Cod has been credited with being "the fish that changed the world," and if it turned out to be plentiful in the Pacific, that would be big news. In 1863, apparently the first American vessel to visit Russian Alaska waters, the Alert, returned from a trading trip to Bristol Bay with nine tons of cod in its hold. In March 1865, a San Francisco schooner set off to fish off the Shumagin Islands in the Aleutians. It sailed back with some 30 tons of cod, and more fishing expeditions followed. These events, noted in official histories, served as the scaly equivalent to the discovery of gold. West Coast boosters realized, "There's fish in them thar waters!"

The Alaska industry was slow to develop: it was remote and there good fish closer to home. Still, its potential was seized upon by an Irishman named Joseph Lane McDonald. According to a 1921 article by Victor J. Farrar in Washington Historical Quarterly, McDonald was an unsuccessful sailor, fisherman and ship's carpenter who came west to California in the 1850s looking for commercial fishing and other opportunities. He eventually traveled north to the Pacific Northwest and Alaska and saw the possibilities before almost anyone else.

A steamer with its catch northwest of Cape Flattery. Credit: NOAA Photo Library

The problem was, there was no current treaty arrangement giving American fishermen access to Russian waters or allowing them to land there. In 1859, McDonald began pushing the James Buchanan administration for that access through political channels. He also tried partnering with Russians in Sitka to arrange for access, but failed. An ally of McDonald's was California Sen. William Gwin (the nascent Pacific fishing fleet was then based in San Francisco). Gwin was an expansionist who as early as 1852 had raised the idea of buying Alaska and had asked for a government survey of the Bering Strait. But the Civil War drew the government's attention elsewhere. In the meantime, McDonald settled in the Washington Territory and served as, among other things, a writer, trader and clerk in the territorial assembly. But his entrepreneurial dreams continued.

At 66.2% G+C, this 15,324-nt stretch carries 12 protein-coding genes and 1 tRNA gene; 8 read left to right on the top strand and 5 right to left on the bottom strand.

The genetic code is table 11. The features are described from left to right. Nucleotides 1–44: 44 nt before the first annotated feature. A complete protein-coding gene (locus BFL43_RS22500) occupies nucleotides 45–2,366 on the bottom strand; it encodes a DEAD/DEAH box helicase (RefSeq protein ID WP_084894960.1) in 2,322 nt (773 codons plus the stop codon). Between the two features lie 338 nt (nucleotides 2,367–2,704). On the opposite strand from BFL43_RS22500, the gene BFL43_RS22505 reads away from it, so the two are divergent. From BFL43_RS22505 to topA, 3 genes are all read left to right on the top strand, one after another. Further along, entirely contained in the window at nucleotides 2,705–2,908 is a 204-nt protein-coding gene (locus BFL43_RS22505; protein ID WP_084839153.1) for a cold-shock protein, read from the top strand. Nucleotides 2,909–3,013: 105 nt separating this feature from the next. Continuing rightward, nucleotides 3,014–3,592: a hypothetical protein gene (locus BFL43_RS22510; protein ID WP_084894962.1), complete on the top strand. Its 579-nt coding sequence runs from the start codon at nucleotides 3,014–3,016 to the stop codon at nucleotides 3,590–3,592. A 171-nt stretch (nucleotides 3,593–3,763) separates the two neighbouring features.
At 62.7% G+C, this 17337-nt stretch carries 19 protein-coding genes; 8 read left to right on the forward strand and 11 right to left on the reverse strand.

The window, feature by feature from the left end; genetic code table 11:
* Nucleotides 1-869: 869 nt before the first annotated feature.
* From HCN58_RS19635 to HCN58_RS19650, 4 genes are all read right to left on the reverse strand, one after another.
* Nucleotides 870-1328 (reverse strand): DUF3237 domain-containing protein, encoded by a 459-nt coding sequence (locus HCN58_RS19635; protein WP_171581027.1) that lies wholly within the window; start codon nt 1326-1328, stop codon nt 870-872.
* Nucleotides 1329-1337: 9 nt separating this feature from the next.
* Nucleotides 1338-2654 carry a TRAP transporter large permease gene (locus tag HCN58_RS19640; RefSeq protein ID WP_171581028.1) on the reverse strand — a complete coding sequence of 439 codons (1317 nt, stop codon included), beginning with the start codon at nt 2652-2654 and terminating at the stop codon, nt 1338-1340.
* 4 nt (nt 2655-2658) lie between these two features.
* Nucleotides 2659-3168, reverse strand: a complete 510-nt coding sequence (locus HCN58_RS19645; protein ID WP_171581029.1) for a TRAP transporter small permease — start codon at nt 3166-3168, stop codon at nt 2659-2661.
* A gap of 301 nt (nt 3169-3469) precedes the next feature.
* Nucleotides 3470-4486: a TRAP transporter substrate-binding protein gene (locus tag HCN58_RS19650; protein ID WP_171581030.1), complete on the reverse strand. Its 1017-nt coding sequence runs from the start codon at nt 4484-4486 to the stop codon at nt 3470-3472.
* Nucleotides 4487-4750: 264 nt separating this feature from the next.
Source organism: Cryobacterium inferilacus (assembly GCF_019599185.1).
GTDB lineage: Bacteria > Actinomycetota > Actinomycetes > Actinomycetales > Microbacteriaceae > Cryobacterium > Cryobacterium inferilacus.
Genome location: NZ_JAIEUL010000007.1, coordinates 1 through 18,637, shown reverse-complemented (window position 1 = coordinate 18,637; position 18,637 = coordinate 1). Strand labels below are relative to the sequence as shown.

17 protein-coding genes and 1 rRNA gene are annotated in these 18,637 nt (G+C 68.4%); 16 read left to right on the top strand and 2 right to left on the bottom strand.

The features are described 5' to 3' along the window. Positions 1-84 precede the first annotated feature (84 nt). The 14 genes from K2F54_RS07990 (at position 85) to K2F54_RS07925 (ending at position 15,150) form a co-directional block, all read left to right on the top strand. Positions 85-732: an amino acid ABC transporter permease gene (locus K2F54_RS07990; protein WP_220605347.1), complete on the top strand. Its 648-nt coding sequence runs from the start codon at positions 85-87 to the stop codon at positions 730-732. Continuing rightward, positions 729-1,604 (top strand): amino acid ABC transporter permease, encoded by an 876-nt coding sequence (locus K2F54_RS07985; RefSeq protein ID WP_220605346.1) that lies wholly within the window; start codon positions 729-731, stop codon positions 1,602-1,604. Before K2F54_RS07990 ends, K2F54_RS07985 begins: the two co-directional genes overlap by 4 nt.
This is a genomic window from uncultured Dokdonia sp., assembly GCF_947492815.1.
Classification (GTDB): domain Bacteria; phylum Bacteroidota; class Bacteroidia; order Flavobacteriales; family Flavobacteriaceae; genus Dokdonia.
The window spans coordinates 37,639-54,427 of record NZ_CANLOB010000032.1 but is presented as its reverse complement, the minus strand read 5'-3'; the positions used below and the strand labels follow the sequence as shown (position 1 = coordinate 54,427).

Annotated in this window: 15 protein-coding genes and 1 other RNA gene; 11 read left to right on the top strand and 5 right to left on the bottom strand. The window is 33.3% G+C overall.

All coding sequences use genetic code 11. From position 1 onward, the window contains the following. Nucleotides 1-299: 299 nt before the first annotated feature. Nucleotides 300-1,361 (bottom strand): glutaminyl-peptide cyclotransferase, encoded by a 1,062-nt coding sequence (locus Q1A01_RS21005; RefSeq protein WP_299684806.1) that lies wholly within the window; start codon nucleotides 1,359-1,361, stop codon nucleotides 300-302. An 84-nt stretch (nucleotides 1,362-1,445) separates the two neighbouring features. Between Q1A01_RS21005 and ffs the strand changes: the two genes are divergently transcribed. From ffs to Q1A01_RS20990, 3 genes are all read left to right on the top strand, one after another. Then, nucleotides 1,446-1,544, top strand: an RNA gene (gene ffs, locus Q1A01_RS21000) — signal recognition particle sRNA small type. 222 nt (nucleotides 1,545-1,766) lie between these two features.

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Comments:

Posted Sun, Sep 15, 11:49 a.m. Inappropriate

Lets hope that the Pebble Mine is stopped before we trash the greatest Sockeye fishery on the planet.

Steve E.

Posted Mon, Sep 30, 4:04 p.m. Inappropriate

There is a little problem with this history. The Russians were looking for a buyer. They had borrowed money in 1861 to repay landowners after freeing the serfs. It was 15 million pounds sterling at 5%. And they wanted to undercut the British position in the north Pacific. They thought they might lose it anyway to the Brits. They offered it to us earlier in 1859 but the Civil War started, so no sale. Most of the powerful interests who wanted it to happen were in San Francisco not in little Washington. Louis Goldstone and his associates wanted the Russian American Companies furs. They were already buying them. They got California Senator Cornelius Cole to lobby for them. He was a childhood friend of Seward. Upon the purchase: "Lewis Gerstle and Louis Sloss, bought most of the concessions owned by the Russian-American Company—23 trading posts strategically located on accessible islands and coastal plains, as well as its entire stock of goods, warehouses, wharves and ships—and folded them into their own firm, the Alaska Commercial Company."

epainter